As we rapidly, but quietly, moved away from the power conduits, leaving our surprise behind, Frank commented to me. “I see what you are doing with that processing power, Bob. Yes, it’s an E-Bomb. The longer we wait to blow it, the bigger the EMP will be.” Frank released the other three sparrows into the room after touching up their stealth surfaces. They found suitable tiny spaces to hide themselves in where there were overlapping fields of view. Frank and I carefully chose a spot along the wall near no doors, but within view of the conduit.
On the eleventh second after the first time Frank had tapped the wires for power, there were several explosions and a flood of constructs that were very clearly carrying weapons burst into the room from every direction. Some of them were using a stealth system nearly as good as ours, but none of their stealth systems worked with audio kinetic energy, and none of them approached the conduit. They were guarding the exits, I suddenly realized, as I saw more constructs appearing behind them. The newly arriving constructs were rapidly disgorging and shaping their loads of quick drying epoxy. All of the several hundred combat constructs stayed inside the room, and several dozen of the construction robots were staying as well, carefully tending the inside surfaces of the newly sealed doors, making sure the epoxy did not deform and leave a gap I might exploit.
Frank and I stayed quiet. If they thought we were in here, this didn’t make much sense. We were topped off on power, and there were very few traps they could throw at us that could bother us in this large of a chamber while we were mobile, and had power to blast a hole in the walls with antimatter. The combat constructs were an unknown quantity, but judging from gravity readings, they were too dense to have reflexes like ours. If Frank got into them in melee, they were toast. Even if they were loaded with conventional explosives. We were vulnerable to explosives in liquid mediums, but in air, we would ride the shockwaves of conventional explosives more than be damaged by them.
I heard a female voice whisper: “I tell you, we’re a human symbiote pair, he won’t shoot us.” I didn’t recognize her voice, but it was coming from the down ramp in the center of the room, that led to the geothermal generator room.
I saw a head appear, which scanned as much of the room as it could before turning to face the conduit.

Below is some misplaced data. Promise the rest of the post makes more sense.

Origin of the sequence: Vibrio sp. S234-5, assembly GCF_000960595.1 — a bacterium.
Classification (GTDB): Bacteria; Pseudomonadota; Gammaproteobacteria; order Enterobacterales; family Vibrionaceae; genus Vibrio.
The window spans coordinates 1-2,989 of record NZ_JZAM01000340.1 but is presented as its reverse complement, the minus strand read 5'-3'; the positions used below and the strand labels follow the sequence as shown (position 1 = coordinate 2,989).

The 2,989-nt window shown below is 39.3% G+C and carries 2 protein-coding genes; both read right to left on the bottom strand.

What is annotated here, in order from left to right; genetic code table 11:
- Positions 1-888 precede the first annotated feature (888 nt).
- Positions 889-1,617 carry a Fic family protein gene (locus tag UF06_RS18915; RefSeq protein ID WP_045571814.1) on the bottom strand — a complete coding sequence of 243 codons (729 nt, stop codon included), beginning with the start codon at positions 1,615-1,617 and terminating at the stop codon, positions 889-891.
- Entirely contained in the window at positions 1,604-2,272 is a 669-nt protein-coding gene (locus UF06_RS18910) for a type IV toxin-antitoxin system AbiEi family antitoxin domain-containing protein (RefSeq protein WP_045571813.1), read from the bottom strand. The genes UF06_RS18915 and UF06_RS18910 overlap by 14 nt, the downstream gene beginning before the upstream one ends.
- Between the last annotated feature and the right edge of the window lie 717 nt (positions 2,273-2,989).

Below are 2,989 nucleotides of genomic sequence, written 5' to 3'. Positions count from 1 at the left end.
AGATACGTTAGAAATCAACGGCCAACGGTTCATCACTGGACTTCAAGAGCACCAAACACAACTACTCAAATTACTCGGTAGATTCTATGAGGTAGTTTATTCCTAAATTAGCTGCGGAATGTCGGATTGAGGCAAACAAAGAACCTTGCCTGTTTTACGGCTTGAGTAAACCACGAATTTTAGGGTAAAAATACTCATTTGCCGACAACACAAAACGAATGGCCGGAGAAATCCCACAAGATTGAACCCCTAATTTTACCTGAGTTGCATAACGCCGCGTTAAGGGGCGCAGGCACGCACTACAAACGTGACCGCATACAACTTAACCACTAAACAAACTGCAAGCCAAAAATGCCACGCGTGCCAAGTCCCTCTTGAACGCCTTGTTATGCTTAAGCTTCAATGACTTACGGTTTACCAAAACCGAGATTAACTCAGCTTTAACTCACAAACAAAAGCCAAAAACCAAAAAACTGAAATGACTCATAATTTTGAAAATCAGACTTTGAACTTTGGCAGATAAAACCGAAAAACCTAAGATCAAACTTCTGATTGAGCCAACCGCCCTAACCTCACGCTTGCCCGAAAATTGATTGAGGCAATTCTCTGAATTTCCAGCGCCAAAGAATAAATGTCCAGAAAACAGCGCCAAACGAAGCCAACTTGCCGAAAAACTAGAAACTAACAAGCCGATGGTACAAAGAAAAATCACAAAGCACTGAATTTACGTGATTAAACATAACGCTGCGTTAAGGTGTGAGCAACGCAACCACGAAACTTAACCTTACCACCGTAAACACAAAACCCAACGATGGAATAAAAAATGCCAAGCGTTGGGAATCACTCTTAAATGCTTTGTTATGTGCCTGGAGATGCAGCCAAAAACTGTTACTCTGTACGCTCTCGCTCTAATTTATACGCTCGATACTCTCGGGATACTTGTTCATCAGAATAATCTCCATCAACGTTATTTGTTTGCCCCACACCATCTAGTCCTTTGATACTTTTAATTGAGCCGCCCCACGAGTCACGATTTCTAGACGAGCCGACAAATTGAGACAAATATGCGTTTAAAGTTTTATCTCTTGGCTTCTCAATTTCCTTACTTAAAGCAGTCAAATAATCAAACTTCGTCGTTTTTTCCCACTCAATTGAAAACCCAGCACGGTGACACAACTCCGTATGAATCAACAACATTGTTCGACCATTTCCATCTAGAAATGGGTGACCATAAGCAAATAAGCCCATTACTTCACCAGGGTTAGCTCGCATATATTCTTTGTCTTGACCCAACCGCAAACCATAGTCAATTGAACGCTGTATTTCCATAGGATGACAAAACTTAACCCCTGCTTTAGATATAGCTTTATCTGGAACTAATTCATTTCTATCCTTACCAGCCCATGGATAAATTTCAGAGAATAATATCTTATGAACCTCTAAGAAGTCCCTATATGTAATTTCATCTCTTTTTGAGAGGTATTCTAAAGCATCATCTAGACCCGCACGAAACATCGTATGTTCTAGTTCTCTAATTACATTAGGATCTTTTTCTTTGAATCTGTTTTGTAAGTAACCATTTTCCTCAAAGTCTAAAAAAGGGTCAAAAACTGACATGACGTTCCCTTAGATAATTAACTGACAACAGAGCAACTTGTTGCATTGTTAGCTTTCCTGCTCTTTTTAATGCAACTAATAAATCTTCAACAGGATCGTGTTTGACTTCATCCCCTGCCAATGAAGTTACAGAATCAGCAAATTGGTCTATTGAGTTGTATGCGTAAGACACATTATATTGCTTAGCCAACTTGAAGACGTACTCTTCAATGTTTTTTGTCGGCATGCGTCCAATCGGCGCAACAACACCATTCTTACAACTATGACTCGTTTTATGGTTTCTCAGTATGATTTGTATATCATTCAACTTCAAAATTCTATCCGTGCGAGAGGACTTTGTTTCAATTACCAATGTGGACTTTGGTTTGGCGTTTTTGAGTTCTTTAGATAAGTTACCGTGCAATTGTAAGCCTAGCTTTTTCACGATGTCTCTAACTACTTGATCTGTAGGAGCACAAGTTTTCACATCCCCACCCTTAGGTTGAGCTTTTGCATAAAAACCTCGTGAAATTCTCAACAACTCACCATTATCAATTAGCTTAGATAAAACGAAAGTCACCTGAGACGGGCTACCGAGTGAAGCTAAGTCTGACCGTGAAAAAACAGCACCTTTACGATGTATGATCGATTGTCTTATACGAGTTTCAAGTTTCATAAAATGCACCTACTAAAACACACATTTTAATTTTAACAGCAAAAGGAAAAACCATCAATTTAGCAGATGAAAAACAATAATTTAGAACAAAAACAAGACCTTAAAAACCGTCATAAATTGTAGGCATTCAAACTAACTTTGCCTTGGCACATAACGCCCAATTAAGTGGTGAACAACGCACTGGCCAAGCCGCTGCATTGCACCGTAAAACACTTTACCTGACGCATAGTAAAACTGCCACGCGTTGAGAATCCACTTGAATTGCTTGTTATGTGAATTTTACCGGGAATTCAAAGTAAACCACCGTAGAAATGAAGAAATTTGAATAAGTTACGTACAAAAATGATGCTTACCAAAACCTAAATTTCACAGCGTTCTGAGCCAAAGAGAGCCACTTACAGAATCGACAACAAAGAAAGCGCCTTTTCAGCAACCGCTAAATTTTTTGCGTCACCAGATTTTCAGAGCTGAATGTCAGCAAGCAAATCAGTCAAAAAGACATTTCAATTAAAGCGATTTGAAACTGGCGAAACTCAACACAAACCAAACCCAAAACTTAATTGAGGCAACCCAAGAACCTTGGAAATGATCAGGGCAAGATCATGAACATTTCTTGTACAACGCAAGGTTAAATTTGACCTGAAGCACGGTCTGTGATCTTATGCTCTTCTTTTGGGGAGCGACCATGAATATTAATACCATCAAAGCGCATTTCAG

I could see processing nodes firing wildly. This was an immature young symbiote, in a young host, and it was not masking at all. It was panicking, but I could clearly read its memories as it recalled them in its flashbacks. Apparently the symbiote had had the misfortune to be provided to a young lady who was severely psychopathic, but who had never acted violently before being provided with her symbiote. Unfortunately, the young symbiote, despite the educational materials it had been required to watch after reached synergy with its host, had not sought help for its host after the first killing. The host had convinced it that the killing was justified. Facet had found them soon thereafter, and taken them under its wing. I was exposed to a wild ride of terrifying, sickening memories from the perspective of the symbiote, which was rather graphic.
The young woman whispered again, obviously to herself, to speak with her symbiote “See, they haven’t shot us. They must be watching the ramp; it’s the only way in or out now. Let’s go check the conduit.” She paused. “We aren’t going back. There’s zero chance we would survive disobeying a direct order.”
I felt Frank acting extremely carefully, using the tiniest bit of power to modify the first dart in the right shoulder coilgun. “Bob, use the right coilgun.”
More terrified memories from the symbiote. Psychopathy was known to sometimes make people incredibly brave, because everyone else was too unimportant to consider a real threat. I’d never seen the disorder in a paired human. This was probably the first time I’d seen a human almost calm when their symbiote was in a near-panic. I looked carefully at the round in the first coilgun and was a bit shocked, as I comprehended what it was Frank had done.
Then I nearly puked as I saw a particularly sickening memory from the symbiote. ‘I said I didn’t want to know what that meat was, dammit.’ I thought to myself as I engaged the right coilgun, firing a low velocity round into the girl’s right ear. She fell instantly, her brains scrambled despite the carbon fiber skull. Her symbiote’s processors almost instantly went dark. Maybe they would both rest in peace now.
We skittered sideways a few feet, but the combat constructs in the room didn’t react at all to the death of the symbiote pair. “Frank, if the rest of the world knew you had a virus that could kill symbiotes that fast, they would come after us. I grant you that it was useful just then, but that’s scary as hell.”
“Bob, weaker symbiotes wanting to challenge us is something you really should have gotten used to by now. Just be glad we have always been much more advanced than our enemies, or we might have had to kill more of them. This one was still here after A removed the innocents.” Frank declared matter-of-factly. I got a bit of a chill at the words. He was right, but that didn’t stop the mild nausea of having just killed another human and symbiote from ambush, in cold blood.